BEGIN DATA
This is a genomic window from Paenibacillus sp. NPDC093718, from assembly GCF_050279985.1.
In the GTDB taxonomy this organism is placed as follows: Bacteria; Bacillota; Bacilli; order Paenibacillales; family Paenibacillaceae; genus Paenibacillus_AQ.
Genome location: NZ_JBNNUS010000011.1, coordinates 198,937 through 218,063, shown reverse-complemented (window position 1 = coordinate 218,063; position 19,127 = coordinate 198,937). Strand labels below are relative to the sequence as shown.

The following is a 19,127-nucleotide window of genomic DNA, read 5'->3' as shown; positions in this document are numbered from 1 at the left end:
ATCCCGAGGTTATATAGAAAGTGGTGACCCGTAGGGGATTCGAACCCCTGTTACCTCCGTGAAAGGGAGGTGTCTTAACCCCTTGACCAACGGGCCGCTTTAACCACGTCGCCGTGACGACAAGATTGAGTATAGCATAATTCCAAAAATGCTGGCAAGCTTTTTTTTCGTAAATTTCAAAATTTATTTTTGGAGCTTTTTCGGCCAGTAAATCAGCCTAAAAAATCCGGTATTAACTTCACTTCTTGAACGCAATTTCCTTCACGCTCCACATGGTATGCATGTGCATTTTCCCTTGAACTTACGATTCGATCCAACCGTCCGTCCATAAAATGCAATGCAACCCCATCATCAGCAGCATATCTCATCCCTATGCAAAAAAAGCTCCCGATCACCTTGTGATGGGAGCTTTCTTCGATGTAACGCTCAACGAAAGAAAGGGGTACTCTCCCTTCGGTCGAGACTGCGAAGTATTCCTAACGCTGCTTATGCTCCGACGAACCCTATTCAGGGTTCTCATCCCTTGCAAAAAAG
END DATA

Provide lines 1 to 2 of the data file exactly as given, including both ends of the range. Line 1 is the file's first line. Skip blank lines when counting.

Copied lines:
This is a genomic window from Paenibacillus sp. NPDC093718, from assembly GCF_050279985.1.
In the GTDB taxonomy this organism is placed as follows: Bacteria; Bacillota; Bacilli; order Paenibacillales; family Paenibacillaceae; genus Paenibacillus_AQ.